Off Broadway Reviews
Politics can be the stuff of great musicals, like Of Thee I Sing or 1776. It can be the stuff of flop musicals, like 1600 Pennsylvania Avenue or Teddy and Alice. It can also be the stuff of mediocre musicals, like The Spickner Spin.
This woozy but well-meaning new show, which is playing as part of the New York International Fringe Festival through August 27, attempts to deconstruct high-powered political spin-doctoring by taking the subject to its furthest imaginable extreme: What would happen if the ultimate P.R. man were able to con a major U.S. city into electing a drunken homeless man its mayor?
Here, the spin artist is Stephen Spickner (Patrick Wetzel) and his pet project is Natty Walker (Michael Jay Henry), whom Spickner bets his fiery rival Susan Stridewell (Seri Johnson) he can get elected on the Capital (read Republican) Party ticket, thus keeping the Liberty (Democratic) Party out of office. All he needs to do is make a bargain with the Capital Party's severe representative Horstein (Richard Rowan) to ensure that power will be correctly placed after the election.
It's a cynical view of society, though one less inherently about politics than the people in it and affected by it, at all levels. The basic concept, however, is ground that has already been heavily trod, most notably in George Bernard Shaw's Pygmalion and its musical adaptation, My Fair Lady. The creators of this show - Seth Bisen-Hersh (music and lyrics, orchestrations, and musical direction) and Daniel Scribner (book and lyrics) - haven't done quite enough to make it effective as either a transformation story or an insightful political satire. Like many candidates' political statements, The Spickner Spin is fine as long as you don't think too much about it.
The book is concise and carefully constructed, providing a number of legitimate laughs; Scribner has a keen ear for political speak, and his characters utilize it almost frighteningly well. His knack for plotting and characterization is less impressive; he doesn't create much tension or suspense, and his characters frequently seem as if they were rejected from early drafts of Urinetown, or even a musical theatre writer's handbook: The idealistic young woman caught among all the liars and thieves, for example, is Spickner's love interest, Alice Whitehall (Crystal Scott); at times, she bears such an uncanny resemblance to Sarah Brown from Guys and Dolls that you half expect Spickner to offer to take her to Havana.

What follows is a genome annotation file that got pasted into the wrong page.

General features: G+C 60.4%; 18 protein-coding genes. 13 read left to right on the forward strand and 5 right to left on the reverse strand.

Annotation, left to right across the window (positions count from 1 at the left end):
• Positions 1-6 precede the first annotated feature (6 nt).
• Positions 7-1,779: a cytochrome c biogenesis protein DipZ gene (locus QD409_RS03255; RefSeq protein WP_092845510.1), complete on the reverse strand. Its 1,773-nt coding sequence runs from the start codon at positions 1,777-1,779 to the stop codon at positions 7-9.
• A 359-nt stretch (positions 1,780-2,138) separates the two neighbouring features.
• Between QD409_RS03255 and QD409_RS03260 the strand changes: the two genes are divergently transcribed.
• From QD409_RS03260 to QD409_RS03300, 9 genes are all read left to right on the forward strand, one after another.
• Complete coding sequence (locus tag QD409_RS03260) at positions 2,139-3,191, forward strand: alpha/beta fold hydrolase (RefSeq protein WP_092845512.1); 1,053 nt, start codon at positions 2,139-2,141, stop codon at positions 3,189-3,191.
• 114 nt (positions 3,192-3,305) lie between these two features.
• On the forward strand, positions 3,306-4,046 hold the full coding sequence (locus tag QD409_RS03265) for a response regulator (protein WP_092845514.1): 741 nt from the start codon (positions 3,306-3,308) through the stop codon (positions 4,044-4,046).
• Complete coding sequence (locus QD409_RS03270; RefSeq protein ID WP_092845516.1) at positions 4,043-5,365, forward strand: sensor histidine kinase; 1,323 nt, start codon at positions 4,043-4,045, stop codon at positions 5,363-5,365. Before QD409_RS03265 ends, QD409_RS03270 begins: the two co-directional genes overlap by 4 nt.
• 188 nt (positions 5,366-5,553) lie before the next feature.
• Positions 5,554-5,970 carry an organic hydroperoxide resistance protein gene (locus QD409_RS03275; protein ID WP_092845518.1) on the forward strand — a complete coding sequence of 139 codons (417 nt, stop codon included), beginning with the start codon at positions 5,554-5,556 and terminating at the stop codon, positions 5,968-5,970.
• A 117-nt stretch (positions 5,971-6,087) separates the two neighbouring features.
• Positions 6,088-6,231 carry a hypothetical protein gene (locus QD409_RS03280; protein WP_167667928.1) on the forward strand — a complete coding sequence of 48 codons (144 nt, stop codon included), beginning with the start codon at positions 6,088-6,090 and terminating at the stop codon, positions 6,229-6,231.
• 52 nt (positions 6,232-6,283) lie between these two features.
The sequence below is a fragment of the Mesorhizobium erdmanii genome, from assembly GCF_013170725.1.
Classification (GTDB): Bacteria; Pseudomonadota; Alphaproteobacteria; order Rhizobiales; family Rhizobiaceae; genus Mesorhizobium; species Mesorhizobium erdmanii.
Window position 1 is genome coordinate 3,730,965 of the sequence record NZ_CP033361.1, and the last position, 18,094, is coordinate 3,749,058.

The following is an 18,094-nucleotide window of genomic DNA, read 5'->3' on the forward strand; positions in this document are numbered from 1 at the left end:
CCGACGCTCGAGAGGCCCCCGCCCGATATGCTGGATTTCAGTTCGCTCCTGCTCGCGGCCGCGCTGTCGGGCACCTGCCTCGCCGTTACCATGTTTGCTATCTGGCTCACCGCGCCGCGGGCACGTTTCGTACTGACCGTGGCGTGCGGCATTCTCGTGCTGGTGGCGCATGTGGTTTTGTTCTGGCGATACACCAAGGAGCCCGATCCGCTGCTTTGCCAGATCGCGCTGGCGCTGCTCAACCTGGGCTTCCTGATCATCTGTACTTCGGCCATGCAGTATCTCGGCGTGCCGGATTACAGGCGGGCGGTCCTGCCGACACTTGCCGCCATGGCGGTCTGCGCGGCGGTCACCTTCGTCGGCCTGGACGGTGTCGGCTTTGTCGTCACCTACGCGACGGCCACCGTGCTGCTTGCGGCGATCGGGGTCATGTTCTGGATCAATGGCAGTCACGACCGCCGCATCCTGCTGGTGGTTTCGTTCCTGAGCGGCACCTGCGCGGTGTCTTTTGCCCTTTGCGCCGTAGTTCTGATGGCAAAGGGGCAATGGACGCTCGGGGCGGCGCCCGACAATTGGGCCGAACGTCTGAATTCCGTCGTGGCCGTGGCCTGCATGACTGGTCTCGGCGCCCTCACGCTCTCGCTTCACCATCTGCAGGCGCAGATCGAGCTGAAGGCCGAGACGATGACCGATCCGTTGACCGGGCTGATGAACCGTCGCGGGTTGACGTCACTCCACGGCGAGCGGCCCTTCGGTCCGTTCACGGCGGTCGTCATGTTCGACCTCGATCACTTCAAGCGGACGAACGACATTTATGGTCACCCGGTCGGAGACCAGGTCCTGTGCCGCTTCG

The score does little more to identify the characters or the play's events in creative ways; despite a few interesting experiments with contrapuntal construction, the music's plodding and repetitive nature don't allow many of the songs to feel as organic to the action as Scribner's book scenes. The title song is especially invasive, more concerned with being a frothy toe-tapper than ideally serving the material at the four points in the show it's used (the opening and closing numbers of both acts). Other numbers represent special interest groups as chorus members in black T-shirts, chronicle a Watergate-style break-in, or inform us that "Anyone Can Get Elected" or what Spickner and Alice consider "A Perfect World." Numbers of particularly inventive motivation are few and far between.
Certainly both Wetzel and Henry would benefit from more individual numbers, though they both seem miscast: Wetzel handles his songs well enough, and has a way with the script's light comedy, but is not charismatic enough to convey the character's supposedly supernatural spin powers; Henry is never believable as the post-transformation Natty. This all casts doubt on Spickner's ability to pull off the show's central ruse, which - for the story's sake - should never be in question. Much better are Scott, Johnson, and particularly Rowan, whose Horstein is perhaps overly Nixonian but is otherwise cunningly realized and superbly sung.
Andrew Henkes provides swift-moving direction and handles the large cast well, though he sometimes stages things too far upstage to be properly seen or heard. (The performers seldom have trouble singing - unamplified - over the ten-piece orchestra, which is conducted by Jeffrey Campos, but they're occasionally difficult to hear in the spoken scenes.) Cheryl Swift's choreography is usually adequate if occasionally too community-theatre for its own good; the costumes, mainly business suits and other professional attire, are designed by Robyn Fisher.
William Duncan's cartoonish design scheme for the sets and props creates an appropriately two-dimensional feel for the black-and-white world of the play's politics. This contributes greatly to the show's lightweight, musical-comedy atmosphere, but only serves as an uncomfortable reminder that The Spickner Spin frequently feels too flat to be completely successful.
New York International Fringe Festival